Personal insight

Personal opinion

Fictional stories and scenes

Updates on current novel project


I was blown away by the findings. I thought the writers coming to my blog were interested in the progress I’ve been making with my book. Judging from the response to fictional stories and scenes, I’m now questioning my ability to write this book. (Truth be told, I doubt my ability anyway.)

In spite of my initial reaction to the results, I plan to go on pretty much the same with my plans, that is without the newsletter though. After many hours of reflection, I realize that the personal stories are a favorite because I have little, if any, problem writing them. No one knows my life the way I do, right? The struggles with writing, the insights, and the opinions are more of the same, except that they aren’t stories, are they. Well, that’s easy to fix. As for the fictional stories and scenes, I think what is needed is for me to just do a better job on them. Not an easy achievement but definitely worth trying.

The updates on my WiP will be trashed. There’s only two or three chapters left in my first draft anyway. Whenever I get close to the end of that third or fourth draft, I’ll come here to my blog to ask for beta readers. If any of you are really interested in the progress I make from here on out, just ask.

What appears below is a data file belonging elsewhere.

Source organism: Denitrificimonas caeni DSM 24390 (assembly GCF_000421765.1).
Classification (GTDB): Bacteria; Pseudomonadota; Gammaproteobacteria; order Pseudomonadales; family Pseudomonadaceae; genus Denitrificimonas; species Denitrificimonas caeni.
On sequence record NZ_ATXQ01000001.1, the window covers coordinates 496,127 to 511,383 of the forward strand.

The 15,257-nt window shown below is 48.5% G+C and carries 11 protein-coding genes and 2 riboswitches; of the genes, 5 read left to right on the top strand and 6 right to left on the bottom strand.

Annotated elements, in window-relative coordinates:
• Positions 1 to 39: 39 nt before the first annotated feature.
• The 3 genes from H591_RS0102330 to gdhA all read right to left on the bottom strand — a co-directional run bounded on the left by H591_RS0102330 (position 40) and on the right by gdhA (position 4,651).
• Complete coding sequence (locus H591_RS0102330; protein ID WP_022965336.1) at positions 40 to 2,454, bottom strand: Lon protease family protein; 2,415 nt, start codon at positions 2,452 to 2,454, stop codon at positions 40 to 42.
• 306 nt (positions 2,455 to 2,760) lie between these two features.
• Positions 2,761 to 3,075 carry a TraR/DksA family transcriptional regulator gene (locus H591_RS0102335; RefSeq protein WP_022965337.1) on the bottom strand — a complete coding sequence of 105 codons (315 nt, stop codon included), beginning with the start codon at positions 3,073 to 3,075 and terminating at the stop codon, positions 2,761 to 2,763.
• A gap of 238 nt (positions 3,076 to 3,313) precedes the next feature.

There’s still a full week and a day before Autumn officially starts, but I’m going to start my new blog schedule now. Posts will be published at 1:30pm on Tuesdays, Fridays, and Sundays. I know the time of day is quirky, but it assures me that the entry is more likely to be completely ready with this timetable. It has to do with my inner clock and my daily life. (These times is according to Central Time here in the U.S.)


As with all of my posts, I welcome all comments so start typing out there.

Experience is a hard teacher because she gives the test first, the lesson afterward. — Vernon Law


10 thoughts on “The Expected Verdict

    1. Fridays will be more like Saturdays for eastern Europe, Asia, and our English-speaking friends down under. Sundays are for those of us in western Europe, and North and South America. Tuesdays are just because. 😀

      Liked by 2 people

      1. I was doing Sundays for a while, but I got happy with Saturday because of the SoCS prompt. Then I started the periodic “If having a beer” and I think that works better on Saturday. It’s funny how we approach these things.